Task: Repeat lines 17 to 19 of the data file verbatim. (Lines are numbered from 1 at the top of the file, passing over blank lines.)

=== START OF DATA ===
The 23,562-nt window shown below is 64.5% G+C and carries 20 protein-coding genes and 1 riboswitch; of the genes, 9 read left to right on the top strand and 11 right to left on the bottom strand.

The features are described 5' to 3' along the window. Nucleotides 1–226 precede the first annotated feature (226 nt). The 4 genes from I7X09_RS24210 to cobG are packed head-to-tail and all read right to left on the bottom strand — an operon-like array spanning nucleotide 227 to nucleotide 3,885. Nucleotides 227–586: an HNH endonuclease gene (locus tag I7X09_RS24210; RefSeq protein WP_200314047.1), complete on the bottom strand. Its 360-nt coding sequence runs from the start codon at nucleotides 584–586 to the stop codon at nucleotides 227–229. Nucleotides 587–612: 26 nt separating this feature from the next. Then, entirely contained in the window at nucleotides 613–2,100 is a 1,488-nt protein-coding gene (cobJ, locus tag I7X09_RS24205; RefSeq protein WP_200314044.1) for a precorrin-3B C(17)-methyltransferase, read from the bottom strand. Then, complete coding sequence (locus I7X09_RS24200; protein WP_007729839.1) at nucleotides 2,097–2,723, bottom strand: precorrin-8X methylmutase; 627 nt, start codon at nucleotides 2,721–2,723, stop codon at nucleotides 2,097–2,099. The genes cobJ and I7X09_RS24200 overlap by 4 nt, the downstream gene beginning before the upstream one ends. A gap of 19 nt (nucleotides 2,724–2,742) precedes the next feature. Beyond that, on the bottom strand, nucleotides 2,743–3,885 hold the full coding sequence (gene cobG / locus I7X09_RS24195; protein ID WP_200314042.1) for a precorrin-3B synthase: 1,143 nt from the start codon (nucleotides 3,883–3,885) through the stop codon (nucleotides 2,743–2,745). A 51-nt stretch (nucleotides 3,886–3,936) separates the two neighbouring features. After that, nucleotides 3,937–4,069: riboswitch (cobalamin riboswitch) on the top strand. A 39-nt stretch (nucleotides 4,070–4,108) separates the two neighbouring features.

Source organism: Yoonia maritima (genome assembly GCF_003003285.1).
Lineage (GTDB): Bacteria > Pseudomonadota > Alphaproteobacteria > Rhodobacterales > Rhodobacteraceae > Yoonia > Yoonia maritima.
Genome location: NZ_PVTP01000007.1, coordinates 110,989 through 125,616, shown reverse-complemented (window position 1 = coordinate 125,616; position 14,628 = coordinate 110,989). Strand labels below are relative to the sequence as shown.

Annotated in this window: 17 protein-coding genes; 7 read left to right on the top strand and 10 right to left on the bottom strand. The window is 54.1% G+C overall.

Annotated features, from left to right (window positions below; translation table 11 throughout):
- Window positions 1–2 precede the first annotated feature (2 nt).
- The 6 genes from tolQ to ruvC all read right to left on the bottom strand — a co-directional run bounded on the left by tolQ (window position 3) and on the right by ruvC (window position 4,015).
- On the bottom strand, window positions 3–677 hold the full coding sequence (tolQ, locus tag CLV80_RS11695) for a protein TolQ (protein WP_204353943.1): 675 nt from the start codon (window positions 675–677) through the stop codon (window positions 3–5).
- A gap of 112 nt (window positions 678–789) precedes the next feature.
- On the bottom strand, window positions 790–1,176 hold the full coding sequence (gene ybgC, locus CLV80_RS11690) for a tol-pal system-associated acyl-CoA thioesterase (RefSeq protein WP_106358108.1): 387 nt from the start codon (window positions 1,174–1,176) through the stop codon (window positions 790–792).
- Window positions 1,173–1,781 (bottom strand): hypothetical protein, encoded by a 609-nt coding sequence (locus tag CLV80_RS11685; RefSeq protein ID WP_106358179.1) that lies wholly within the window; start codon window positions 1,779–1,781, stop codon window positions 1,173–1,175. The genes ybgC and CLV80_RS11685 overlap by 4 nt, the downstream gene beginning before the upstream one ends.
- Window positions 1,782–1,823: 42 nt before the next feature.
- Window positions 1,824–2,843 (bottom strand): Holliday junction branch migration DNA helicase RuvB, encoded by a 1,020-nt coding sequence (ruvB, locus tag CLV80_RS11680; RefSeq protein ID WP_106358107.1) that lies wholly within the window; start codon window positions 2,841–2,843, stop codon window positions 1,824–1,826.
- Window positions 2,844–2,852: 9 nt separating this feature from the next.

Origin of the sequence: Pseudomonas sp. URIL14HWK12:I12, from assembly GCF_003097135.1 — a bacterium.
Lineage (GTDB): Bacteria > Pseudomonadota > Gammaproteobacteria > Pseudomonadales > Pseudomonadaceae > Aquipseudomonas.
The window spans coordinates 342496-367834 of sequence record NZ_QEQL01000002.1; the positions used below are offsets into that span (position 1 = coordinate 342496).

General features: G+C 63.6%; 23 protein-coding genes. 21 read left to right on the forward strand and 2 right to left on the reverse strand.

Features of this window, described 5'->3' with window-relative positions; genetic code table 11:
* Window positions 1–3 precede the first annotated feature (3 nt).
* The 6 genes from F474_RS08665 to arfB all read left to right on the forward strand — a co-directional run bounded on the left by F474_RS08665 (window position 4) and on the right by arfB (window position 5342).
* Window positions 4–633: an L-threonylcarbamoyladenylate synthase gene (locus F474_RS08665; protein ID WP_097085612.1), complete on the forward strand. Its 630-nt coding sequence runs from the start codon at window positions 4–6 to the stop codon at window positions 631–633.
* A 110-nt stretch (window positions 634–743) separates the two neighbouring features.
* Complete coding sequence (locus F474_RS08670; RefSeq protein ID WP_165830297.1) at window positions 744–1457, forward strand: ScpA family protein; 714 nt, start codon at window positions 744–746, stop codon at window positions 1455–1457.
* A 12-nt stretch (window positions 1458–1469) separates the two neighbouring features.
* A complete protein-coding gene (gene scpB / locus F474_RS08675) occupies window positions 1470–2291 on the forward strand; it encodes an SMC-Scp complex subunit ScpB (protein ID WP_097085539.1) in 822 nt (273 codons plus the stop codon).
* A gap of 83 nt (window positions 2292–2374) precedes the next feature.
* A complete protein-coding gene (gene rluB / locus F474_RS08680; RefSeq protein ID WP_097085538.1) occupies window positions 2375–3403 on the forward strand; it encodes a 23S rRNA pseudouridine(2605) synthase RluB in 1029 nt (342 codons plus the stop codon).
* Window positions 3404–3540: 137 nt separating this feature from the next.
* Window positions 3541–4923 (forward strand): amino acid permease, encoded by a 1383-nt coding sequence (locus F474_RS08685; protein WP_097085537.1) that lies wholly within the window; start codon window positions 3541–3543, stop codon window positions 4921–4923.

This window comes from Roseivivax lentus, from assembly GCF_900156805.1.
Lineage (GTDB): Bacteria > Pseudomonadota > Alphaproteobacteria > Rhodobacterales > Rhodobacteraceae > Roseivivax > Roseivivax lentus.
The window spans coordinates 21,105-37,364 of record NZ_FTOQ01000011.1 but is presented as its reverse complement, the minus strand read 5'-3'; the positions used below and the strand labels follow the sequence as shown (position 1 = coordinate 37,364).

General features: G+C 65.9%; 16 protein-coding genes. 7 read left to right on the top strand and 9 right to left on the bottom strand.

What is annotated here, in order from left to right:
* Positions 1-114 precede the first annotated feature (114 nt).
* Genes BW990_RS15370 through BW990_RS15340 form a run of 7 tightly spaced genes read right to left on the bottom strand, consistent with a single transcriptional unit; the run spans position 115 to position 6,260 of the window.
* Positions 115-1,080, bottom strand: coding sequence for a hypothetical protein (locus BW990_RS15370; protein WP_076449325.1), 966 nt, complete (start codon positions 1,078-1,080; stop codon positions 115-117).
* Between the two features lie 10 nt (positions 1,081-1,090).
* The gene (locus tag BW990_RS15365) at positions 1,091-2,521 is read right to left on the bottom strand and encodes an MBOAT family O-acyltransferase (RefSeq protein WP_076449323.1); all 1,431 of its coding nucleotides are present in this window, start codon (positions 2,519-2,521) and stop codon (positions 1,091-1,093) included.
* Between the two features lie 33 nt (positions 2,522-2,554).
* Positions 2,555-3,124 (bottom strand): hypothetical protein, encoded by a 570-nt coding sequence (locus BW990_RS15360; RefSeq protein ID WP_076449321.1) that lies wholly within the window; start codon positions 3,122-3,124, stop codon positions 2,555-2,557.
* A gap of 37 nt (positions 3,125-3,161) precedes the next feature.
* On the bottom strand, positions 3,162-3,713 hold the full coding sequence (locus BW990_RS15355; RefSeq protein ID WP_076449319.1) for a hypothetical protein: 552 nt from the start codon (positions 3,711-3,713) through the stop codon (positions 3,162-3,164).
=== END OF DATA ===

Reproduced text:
Origin of the sequence: Pseudomonas sp. URIL14HWK12:I12, from assembly GCF_003097135.1 — a bacterium.
Lineage (GTDB): Bacteria > Pseudomonadota > Gammaproteobacteria > Pseudomonadales > Pseudomonadaceae > Aquipseudomonas.
The window spans coordinates 342496-367834 of sequence record NZ_QEQL01000002.1; the positions used below are offsets into that span (position 1 = coordinate 342496).